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By Rich Weiss - February 28, 2019
Let me make one thing clear: I’m not predicting a recession this year. But I am taking note of some signals I see in the market, and in the broader economy.
The brightest flashing red light I see is slowing economic growth. Experts are tempering their expectations for the U.S. economy for 2019, and also 2020. This makes me wonder where—and, in the short-term, if—the equity markets will find an updraft to lift stocks.
But none of this has me in panic mode. In fact, I see some evidence that we could be in for a “soft landing” as opposed to a major market correction. Check out my latest video to find out why I think so, and what that means for investors.
For 2019, we see it as a year that could have a split personality. Very likely, the first half of the year may look drastically different than the second half.
The first half of the year, we’re searching for a bottom. Once that’s found, for the second half of the year, we’re liable to be in recovery mode. You can’t deny the economic cycle. Although it has been nine years since we’ve seen the last market downturn and economic recession, it looks like we’re hitting a turn in the cycle. Now we’re not looking for a recession in the near future, but clearly the markets have gotten very skittish.
Perhaps more importantly, economically it’s not clear where we’re headed. Growth is slowing, which is what the markets are arguably seeing out 6-12 months from now. By all the metrics we look at—and we look at many different ways of determining market valuation, it appears the equity market in the U.S. is marginally undervalued. That it’s slightly cheaper. It’s a bargain.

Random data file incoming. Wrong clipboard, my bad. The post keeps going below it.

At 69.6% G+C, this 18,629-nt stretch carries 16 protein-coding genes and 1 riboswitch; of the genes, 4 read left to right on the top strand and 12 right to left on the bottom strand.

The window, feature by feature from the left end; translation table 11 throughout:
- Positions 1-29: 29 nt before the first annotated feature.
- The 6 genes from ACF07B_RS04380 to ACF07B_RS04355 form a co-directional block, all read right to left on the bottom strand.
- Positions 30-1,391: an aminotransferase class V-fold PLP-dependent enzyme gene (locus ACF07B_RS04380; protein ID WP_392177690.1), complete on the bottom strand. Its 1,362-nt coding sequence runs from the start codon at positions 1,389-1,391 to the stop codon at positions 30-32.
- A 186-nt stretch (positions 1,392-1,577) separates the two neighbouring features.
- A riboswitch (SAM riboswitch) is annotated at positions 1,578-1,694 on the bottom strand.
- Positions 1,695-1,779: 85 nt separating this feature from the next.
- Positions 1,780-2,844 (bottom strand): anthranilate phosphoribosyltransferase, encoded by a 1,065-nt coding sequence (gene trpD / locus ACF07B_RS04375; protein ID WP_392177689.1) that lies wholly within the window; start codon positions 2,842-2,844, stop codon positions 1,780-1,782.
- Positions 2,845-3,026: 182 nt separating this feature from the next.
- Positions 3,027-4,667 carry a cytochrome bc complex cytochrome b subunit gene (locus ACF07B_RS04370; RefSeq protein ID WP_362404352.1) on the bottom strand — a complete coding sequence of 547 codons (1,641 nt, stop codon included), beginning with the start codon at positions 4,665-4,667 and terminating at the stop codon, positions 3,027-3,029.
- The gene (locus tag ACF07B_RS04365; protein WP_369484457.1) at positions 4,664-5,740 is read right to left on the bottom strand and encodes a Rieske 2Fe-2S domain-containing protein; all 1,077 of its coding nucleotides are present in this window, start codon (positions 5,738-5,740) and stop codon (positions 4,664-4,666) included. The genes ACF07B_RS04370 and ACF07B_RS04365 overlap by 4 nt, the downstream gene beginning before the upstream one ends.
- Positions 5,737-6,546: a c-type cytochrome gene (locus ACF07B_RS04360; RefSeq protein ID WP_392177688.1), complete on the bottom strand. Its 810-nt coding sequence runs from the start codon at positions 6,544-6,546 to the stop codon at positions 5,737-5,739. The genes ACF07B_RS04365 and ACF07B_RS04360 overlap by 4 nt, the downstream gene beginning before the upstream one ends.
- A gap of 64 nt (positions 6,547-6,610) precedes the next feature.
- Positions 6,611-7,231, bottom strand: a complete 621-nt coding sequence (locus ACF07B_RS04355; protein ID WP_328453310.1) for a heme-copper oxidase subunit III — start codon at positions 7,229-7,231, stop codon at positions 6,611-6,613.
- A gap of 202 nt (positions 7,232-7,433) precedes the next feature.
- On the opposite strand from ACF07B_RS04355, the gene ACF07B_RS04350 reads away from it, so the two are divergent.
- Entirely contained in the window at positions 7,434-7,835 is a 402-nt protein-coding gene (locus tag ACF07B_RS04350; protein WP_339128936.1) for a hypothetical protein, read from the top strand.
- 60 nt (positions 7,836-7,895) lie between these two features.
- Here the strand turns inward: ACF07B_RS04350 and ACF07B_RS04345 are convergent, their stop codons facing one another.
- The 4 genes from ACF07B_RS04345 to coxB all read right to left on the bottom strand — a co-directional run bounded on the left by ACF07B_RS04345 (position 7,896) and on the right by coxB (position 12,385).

That doesn’t mean one should run in and buy equities. Of course, it depends on your individual situation, your age, where you are in life, your consumption needs, your risk tolerance, etc. There are many different factors that determine the future path of the stock market. Valuation is only one of those factors.
There are also macroeconomic factors and technical, or market momentum, factors that come into play. And those other factors are not screaming “buy” right now for the equity market.
The major economists continue to ratchet down their expectations for 2019 and, more importantly, 2020. It is not clear that we’ve hit a bottom yet, despite the fact that the market may appear “undervalued” to some extent. Slower growth numbers are no reason to panic. And it’s not necessarily the case that we’re going to run head-first into a recession this year or next.
There could be, and there’s a lot of evidence to support the notion, that we may be in for a soft landing as it’s called in the marketplace. And so growth slow, it doesn’t necessarily become negative. Therefore, the equity markets are just issuing a warning signal that the raging bull market of the last nine years coming out of the 2008 debacle is over, and we’re into a slower growth environment, which could last for a couple of years perhaps without a recession. The Federal Reserve, obviously, is responding to that. They may be taking a pause in their procession to raise interest rates because of this very fact. They do not want to push us into a recession this coming year. So, a decelerating growth environment, economically speaking, is not necessarily a sell signal.
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Portfolio Manager Prabha Ram is focusing on companies that have sustainable growth in their mix as she looks at investments for the rest of 2019.
The market environment may be tough for value investors, but Sr. Portfolio Manager Mike Liss sees opportunities in three undervalued sectors.
After a rough second half of 2018, we've seen a notable turnaround in 2019. How much longer can it last?
April 8, 2019
American Century Investments' CIO Rich Weiss nevertheless believes we're beyond the proverbial "bottom of the ninth" for the current bull market—and into extra innings.
November 19, 2018
Multi-Asset CIO Rich Weiss describes 2019 equity markets as likely having a split personality—one for the first half, and another for the second.
February 28, 2019
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The opinions expressed are those of American Century Investments (or the portfolio manager) and are no guarantee of the future performance of any American Century Investments' portfolio. This material has been prepared for educational purposes only. It is not intended to provide, and should not be relied upon for, investment, accounting, legal or tax advice.
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